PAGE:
In 2018, 55% of power generated in the Netherlands came from gas and even though it is projected to decline at 2.51% compound annual growth rate (CAGR) by 2030, gas will dominate power generation with over 30% share.
In 2030, solar photovoltaic (PV) and wind are expected to have a cumulative share of over 60% of the total capacity, while coal power generation is expected to be phased out by 2028, according to GlobalData, a leading data and analytics company.
GlobalData’s latest report, ‘The Netherlands Power Market Outlook to 2030, Update 2019’, reveals that between 2019-2030 renewable capacity is set to reach 40.20 GW in 2030 from 11.15 GW in 2019 at a similar CAGR of 12.4%, while solar PV and wind are expected to increase at 13% and 12% CAGR respectively over the projected time scale.
Future of Energy in The Netherlands: phasing out coal and gas
According to the report, the Dutch government’s decision to completely phase out both coal power generation and Groningen gas field in 2030 is expected to result in massive renewable capacity addition in the Dutch energy mix by 2030.
As of 2018, Netherlands was heavily dependent on thermal power accounting for over 70% of the country’s installed capacity followed by wind and solar with 13% and 11% respectively. Gas-based power generation will continue to support the baseload capacity accounting for over 30% of total installed capacity in 2030, while around 60% of capacity will comprise of solar and wind.
Though the transition to renewable is beyond doubt a noble and environmentally friendly idea, total dependency on gas for baseload power may lead to energy security concerns, given the price volatility of natural gas in the international market coupled with future diplomatic relations with other gas supplying countries.
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The massive renewable capacity addition by the next decade can be attributed to conducive government policies introduced in recent years to boost renewable energy projects in the country. The carbon fee on emissions expected to be introduced in 2020 will increase the wholesale power prices in the Netherlands making coal-based generation unviable.
Future of Energy in The Netherlands: the cost of electricity
Though this will increase the profitability of renewable energy projects rendering government subsidies irrelevant, it would be worth noticing as to how the Dutch society and economy respond to this hike in electricity prices and whether it is likely to die down in the long term
GlobalData’s report also finds the Netherlands to be a net importer of electricity, with an average power import slightly over 24TWh from 2000 to 2018 while average power export over the above mentioned period stood at 11TWh.
The Netherlands is expected to transform into a net exporter of electricity from an importer in a decade’s time. The likely transformation can be attributed to massive renewable capacity addition to the tune of over 40 GW by 2030, along with the presence of high voltage interconnections with Germany, Denmark, Norway, Belgium and England facilitating excess power transfer to the neighbouring countries. The transformation is more likely in the event of the nuclear phase-out in Germany and the UK in the next five and 10 years respectively.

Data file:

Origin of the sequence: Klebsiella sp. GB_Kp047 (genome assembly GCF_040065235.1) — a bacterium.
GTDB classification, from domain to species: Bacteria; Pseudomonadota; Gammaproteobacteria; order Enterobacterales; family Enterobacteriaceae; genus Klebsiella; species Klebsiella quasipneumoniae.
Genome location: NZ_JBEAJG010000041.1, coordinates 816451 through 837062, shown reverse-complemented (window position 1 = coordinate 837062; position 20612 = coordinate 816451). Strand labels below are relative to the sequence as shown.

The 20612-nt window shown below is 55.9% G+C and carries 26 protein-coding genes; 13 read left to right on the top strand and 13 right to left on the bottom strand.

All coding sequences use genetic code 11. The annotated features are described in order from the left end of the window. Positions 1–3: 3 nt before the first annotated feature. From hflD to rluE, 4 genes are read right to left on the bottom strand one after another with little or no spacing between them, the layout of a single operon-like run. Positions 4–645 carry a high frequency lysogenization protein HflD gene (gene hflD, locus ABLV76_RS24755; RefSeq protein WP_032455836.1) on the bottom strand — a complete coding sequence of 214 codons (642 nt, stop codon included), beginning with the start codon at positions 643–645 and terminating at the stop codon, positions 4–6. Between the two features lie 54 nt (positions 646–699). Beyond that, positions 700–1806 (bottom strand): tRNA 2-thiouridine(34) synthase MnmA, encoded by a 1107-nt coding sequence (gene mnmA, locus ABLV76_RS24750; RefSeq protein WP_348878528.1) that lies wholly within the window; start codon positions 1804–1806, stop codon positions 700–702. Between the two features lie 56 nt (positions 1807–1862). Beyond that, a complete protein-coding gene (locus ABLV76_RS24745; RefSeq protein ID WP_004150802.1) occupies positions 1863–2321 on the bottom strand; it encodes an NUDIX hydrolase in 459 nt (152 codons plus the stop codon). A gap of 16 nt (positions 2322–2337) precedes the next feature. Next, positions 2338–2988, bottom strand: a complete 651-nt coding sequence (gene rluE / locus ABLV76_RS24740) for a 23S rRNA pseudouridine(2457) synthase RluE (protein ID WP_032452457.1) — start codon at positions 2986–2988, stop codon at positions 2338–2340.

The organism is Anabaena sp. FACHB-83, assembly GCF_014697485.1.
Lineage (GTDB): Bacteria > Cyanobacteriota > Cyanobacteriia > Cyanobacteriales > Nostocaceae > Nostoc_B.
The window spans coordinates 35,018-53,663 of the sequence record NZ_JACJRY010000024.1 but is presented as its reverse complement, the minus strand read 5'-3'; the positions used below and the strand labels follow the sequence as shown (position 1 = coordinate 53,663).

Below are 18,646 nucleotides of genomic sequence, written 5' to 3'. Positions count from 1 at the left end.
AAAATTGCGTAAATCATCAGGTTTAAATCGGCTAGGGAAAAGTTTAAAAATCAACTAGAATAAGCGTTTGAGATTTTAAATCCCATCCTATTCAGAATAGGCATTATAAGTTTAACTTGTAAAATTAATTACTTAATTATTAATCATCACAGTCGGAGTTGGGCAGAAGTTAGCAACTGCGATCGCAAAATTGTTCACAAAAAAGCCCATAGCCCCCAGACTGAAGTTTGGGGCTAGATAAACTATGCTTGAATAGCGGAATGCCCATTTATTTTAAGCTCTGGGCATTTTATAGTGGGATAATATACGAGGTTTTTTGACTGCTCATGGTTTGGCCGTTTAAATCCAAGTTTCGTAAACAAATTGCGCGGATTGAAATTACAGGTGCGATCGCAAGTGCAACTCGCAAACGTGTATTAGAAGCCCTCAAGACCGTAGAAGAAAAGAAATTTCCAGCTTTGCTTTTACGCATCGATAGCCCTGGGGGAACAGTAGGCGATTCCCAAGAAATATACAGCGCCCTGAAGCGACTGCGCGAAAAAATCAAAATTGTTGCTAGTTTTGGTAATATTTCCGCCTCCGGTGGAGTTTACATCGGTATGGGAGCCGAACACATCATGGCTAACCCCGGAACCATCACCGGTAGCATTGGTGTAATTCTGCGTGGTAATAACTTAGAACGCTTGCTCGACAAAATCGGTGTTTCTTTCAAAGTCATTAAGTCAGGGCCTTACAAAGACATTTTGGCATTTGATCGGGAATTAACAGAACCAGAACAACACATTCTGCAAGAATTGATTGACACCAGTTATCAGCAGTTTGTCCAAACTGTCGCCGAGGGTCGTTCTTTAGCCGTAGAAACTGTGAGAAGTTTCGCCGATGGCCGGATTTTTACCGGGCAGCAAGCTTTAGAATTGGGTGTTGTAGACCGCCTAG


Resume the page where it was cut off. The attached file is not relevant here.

Even though there have been fluctuations in economic growth trajectory from 2008 to 2018, the annual power consumption over the given time-period has remained steady with an average decline of only 0.37%, while the same is expected to increase at 0.5% CAGR in the next five years.
The steady power consumption is a reflection of vibrant economic activity with industries running at full steam and unemployment rate at 4% in 2018 compared to 5.2% in advanced economies resulting in the increased income level of households and increase in power consumption. Moreover, the service sector with its highest contribution to the country’s economy is expected to dominate the electricity consumption in the near future, followed by industry and agriculture.
Future of Energy in The Netherlands: developmental challenges
Therefore, the ambitious targets of phasing out coal-fired plants and Groningen gas field by 2030 are likely to pose developmental challenges for the Dutch government. As of 2018, 55% of power generated in the Netherlands came from gas and even though it is projected to decline at 2.51% CAGR by 2030, gas will dominate power generation with over 30% share.
In this context, the decline in domestic gas production is a concern, especially as Groningen gas field is cutting down its production every year since 2013 before finally shutting down in 2030 resulting in the country becoming a net importer of gas in 2017.
Therefore as a matter of energy security, Netherlands need to secure a steady supply of gas into the country as it will dominate the power generation till 2030. Furthermore, the government’s plan to shut down all coal-fired plants by 2030 if not met by alternate base-load capacity in time, may lead to a power deficit in the country.
Therefore, the country needs to effectively balance its retiring power generation fleet with the proper baseload capacity to continue uninterrupted power generation along with securing a steady supply of gas for power generation in the future.